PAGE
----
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Media Prostitution: How ratings-driven networks are ruining Spanish-language TV

When bold journalism is a radical break from the mainstream, we know we have got a problem with what we call noticias. So when we tune into someone like Ruben Luengas, host of Telemundo network’s news program, “En Contexto,” who is not only willing to discuss the current media’s shortcomings, but do something about it —we know we have someone worth watching.

At an event on April 6 in Bunche Hall, organized by Undergraduate Spanish and Portuguese Association (USPA), Luengas discussed the declining integrity of Spanish language news. “When noticieros get into ratings, the prostitution of the media begins,” Luengas said.

Luengas takes an alternate route by pushing the boundaries of investigative journalism with “En Contexto.” His Emmy-award-winning news piece, “Los Olvidados,”  gives an account of the harrowing journey undocumented immigrants endure and the often deadly end they encounter on their way to the other side. During a recent piece, “Espaldas Dobladas,” Luengas made a journey to the Salinas Valley, where a vast majority of the nation’s produce comes from, to expose hardships Latino immigrant farm workers face in the fields and in political discourse.

His departure from the mainstream news show format is a risk Luengas knowingly takes, even at the cost of being unpopular among audiences. Jose Ortiz, a second-year history student respects his bold work ethic. “I tend not to agree with Ruben Luengas’ viewpoint, but I respect the work he does because he is not afraid to push the boundaries,” Ortiz said.

Luengas’ coverage of Latino issues is a personal mission.“I do stories like these because I want to show what is inside me, my family and the Latino community,” he said during the lecture.

But powerful as these stories are, the show is not guaranteed staying power. During the event, Ruben mentioned that his show may be cancelled because of lack of viewership. However, a report by the Nielsen Company, a media research and information corporation, indicated that Telemundo’s viewership among adults ages 18-49 grew 37 percent in the second quarter of this year. This increase may be due to popular shows such as “La Reina del Sur,” a telenovela which outperformed shows on ABC and CBS.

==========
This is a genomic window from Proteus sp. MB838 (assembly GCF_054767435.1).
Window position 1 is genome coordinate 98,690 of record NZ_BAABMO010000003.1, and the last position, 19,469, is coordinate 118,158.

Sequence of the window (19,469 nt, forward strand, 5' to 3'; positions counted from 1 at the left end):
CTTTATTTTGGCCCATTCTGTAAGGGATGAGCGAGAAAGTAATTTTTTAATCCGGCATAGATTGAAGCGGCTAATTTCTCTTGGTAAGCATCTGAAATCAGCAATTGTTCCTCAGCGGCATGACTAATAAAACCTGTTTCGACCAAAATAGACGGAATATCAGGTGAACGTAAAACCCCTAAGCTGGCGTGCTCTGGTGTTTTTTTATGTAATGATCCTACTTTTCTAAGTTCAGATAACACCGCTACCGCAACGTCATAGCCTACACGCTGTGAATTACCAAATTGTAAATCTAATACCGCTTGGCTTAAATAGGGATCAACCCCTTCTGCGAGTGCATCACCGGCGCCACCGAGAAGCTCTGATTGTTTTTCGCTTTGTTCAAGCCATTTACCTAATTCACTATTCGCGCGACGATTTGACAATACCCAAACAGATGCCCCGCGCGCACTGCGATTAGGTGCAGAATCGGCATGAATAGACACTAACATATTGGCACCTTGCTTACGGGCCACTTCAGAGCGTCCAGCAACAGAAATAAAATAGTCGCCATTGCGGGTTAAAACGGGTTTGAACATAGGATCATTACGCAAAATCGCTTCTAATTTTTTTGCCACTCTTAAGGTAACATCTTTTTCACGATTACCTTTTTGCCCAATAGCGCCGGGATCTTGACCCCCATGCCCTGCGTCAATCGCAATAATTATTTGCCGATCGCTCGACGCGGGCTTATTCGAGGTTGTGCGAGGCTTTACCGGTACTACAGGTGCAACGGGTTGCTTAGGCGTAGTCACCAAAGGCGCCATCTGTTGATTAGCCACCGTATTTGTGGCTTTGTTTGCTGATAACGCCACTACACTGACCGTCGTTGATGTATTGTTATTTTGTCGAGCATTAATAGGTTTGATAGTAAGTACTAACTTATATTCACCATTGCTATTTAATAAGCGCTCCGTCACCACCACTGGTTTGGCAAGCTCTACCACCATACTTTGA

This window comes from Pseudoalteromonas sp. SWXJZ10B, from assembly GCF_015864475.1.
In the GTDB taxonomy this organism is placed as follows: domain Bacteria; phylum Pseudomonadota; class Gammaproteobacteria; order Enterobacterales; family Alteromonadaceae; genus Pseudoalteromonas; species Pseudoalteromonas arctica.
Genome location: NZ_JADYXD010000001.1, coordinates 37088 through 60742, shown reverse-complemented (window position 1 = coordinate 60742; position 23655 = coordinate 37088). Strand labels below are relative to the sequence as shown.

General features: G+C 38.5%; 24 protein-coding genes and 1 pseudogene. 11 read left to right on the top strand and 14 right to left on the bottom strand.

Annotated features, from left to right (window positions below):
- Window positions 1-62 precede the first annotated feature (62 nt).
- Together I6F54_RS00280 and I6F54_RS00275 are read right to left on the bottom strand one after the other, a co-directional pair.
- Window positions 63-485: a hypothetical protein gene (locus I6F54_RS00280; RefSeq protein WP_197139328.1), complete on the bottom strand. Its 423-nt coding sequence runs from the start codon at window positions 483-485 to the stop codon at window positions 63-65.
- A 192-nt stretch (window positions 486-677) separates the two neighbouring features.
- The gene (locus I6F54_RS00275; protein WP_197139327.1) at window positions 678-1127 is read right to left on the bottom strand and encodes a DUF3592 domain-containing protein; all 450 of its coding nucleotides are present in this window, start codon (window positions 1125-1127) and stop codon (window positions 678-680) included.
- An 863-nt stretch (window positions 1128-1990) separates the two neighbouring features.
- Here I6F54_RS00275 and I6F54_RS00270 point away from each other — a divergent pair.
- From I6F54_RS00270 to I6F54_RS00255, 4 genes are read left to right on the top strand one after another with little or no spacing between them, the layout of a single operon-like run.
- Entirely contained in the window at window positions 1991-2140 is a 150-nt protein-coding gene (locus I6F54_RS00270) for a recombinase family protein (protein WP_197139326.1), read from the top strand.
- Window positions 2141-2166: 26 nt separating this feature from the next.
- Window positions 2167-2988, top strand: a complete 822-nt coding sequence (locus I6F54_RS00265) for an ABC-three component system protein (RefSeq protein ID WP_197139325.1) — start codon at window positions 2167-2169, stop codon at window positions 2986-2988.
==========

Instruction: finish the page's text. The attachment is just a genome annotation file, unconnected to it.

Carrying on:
Telenovela programming is responsible for drawing a vast proportion of viewership in Spanish language networks. According to the Nielsen Company, during the week of May 2, the top 10 most popular TV shows among Latinos in the United States were all broadcast by Univision and nine of those shows were telenovelas.

Between news and telenovelas, Univision and Telemundo’s programming schedules leave much to be desired. Both stations broadcast an average of about two to three hours of news each day. In comparison, telenovelas dominate the programming schedule with five to eight hours broadcast on Telemundo and Univision, respectively. In an effort to remain prominent, Spanish-language networks organize their programming around the shows that will garner the most viewership.

Catering primarily to telenovela sensibilities among viewers is good for business, but otherwise leaves very little options for meaningful and engaging news programming. This is where Luengas’ style of journalism comes in and fills this information and entertainment gap for audiences.

“I enjoy watching Ruben Luengas because he is Latino, he gives the truth and he speaks his ideas,” UCLA housing employee Cecilia Gonzalez said, “Ruben’s news is always current and I know he is showing us the truth.”